Air Namibia has halted all flight operations as from Thursday, 11 February.
In an urgent notice to all stakeholders the management said all of its aircraft will be grounded at its base. No new bookings can be made and passengers with existing tickets can register for refunds.
The Namibian Cabinet has since approved the voluntary liquidation of Air Namibia, The Namibian Sun announced on Thursday. Earlier this month the board of the airline resigned and three new appointees will oversee the process going forward.
Air Namibia has a debt payment of more than N$104 million due to a European creditor next week.
Employees were informed that they will receive an ex gratia payment equal to 12 months’ salary. Ex gratia means it is given as a favour rather than because of any legal requirement. The payment is plan to be made over the period of a year.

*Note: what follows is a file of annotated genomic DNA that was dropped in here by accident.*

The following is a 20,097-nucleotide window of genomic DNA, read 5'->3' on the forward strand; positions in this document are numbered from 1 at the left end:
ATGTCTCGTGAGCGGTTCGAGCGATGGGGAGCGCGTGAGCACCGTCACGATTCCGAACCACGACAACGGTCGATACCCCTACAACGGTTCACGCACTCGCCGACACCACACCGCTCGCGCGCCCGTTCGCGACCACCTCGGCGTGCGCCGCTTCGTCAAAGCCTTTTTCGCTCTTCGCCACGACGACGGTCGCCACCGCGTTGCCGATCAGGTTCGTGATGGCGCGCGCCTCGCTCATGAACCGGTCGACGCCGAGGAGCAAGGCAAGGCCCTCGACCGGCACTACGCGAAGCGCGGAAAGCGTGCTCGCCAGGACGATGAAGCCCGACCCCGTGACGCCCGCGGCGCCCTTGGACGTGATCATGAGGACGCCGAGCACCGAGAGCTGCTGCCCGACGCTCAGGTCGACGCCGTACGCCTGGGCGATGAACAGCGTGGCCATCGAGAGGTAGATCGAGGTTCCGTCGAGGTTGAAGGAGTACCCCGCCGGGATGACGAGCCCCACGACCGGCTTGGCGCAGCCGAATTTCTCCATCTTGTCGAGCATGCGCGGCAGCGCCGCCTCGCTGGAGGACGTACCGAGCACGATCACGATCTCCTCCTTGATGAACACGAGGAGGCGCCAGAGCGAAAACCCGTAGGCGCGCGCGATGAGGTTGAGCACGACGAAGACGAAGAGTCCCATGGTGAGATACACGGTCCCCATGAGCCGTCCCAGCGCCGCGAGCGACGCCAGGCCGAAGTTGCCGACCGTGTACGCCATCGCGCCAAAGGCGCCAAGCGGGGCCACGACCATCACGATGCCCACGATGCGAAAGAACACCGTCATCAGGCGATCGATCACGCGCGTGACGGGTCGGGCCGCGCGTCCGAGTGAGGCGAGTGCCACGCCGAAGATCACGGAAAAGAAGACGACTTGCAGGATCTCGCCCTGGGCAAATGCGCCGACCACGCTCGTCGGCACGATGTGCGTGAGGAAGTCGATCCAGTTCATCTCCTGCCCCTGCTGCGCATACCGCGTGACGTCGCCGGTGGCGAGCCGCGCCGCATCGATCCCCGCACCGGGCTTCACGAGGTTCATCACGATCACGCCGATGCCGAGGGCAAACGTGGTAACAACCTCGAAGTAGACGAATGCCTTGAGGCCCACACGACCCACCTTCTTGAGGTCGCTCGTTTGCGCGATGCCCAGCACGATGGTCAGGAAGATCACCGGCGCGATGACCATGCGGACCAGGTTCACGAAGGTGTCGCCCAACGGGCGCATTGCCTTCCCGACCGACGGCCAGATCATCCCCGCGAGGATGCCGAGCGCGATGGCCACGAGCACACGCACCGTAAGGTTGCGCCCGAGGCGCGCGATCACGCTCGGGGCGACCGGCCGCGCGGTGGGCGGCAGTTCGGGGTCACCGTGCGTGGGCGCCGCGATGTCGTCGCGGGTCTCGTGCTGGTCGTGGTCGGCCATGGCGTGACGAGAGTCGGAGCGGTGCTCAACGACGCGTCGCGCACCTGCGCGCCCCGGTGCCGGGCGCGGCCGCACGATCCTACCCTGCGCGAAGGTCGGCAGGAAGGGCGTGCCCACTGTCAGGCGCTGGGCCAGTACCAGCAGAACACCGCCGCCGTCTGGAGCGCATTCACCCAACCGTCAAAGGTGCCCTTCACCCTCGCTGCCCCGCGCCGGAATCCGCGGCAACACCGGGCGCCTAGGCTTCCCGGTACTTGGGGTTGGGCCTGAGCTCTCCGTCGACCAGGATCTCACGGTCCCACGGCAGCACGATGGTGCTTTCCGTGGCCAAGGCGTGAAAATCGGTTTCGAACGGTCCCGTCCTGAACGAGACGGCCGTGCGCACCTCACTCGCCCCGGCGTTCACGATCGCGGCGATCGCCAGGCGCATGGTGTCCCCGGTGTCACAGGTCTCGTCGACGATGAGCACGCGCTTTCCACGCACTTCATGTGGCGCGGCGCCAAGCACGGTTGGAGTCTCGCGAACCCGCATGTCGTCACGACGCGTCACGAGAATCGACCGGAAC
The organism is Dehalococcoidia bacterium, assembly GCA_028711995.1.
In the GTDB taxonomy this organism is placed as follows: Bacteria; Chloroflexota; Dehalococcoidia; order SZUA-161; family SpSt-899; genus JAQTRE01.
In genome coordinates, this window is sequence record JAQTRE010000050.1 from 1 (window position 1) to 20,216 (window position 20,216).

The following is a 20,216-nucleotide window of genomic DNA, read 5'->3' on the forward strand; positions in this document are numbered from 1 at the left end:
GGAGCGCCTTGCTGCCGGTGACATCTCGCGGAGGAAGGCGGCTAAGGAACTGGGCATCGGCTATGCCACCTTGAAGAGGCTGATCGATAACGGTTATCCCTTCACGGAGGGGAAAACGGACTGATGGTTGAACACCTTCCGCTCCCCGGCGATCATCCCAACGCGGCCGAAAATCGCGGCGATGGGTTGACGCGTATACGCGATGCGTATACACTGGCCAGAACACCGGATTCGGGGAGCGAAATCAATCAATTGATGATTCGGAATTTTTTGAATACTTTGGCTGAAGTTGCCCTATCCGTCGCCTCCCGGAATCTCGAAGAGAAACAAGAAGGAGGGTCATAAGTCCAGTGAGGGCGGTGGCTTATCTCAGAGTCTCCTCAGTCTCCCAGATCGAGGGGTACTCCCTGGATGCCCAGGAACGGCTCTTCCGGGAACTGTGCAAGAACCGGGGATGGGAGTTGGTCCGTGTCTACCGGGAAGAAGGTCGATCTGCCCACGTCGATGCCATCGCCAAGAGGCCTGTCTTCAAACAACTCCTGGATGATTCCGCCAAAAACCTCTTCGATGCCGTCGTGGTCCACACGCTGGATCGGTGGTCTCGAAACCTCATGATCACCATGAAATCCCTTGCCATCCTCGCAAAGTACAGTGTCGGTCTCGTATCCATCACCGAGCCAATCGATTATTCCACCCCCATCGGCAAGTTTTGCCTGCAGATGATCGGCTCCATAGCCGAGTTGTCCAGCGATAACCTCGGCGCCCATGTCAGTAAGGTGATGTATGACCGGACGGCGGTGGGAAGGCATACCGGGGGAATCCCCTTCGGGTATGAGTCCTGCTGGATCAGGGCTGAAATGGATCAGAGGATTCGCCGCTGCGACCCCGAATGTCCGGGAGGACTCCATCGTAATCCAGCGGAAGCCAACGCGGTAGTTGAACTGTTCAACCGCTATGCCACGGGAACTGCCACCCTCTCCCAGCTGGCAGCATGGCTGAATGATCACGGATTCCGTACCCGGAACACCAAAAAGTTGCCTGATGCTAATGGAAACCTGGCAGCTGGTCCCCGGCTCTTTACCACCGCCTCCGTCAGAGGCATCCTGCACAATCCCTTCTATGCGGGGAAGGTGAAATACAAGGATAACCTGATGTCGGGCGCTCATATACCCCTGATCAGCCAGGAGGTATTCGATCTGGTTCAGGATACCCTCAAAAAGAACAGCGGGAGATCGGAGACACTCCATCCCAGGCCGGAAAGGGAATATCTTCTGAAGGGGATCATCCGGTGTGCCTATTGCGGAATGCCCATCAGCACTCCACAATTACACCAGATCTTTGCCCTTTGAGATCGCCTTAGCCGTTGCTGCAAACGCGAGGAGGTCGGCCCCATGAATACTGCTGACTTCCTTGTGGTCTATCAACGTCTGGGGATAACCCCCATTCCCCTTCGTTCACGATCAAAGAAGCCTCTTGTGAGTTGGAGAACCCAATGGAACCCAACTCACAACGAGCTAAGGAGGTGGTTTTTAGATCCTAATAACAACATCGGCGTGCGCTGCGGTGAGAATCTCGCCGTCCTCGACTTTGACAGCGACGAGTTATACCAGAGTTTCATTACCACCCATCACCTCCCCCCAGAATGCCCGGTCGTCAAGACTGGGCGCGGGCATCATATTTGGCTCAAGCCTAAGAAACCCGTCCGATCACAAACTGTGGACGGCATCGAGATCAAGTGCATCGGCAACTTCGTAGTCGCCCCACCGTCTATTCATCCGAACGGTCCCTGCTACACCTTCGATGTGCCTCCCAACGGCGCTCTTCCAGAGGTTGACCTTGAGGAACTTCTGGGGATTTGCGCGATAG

Unions representing the airline’s employees are due to meet with management on Thursday.
The way employees of Air Namibia are treated got some attention among employees of South African Airways, currently in business rescue.
“That’s how an airline that cares about employees behaves,” claims one of these SAA employees, who wants to remain anonymous.
In the view of an South African aviation expert, who also wishes to remain anonymous, the way the financial troubles and situation of Air Namibia was approached by its government, is far more pragmatic than in SA.
SAA has been in business rescue since December 2019. The rescue practitioners are trying to finalise the implementation of the rescue plan. They are currently in a deadlock with the SAA Pilots’ Association and with unions NUMSA and the SA Cabin Crew Association. SA Express is currently in provisional liquidation.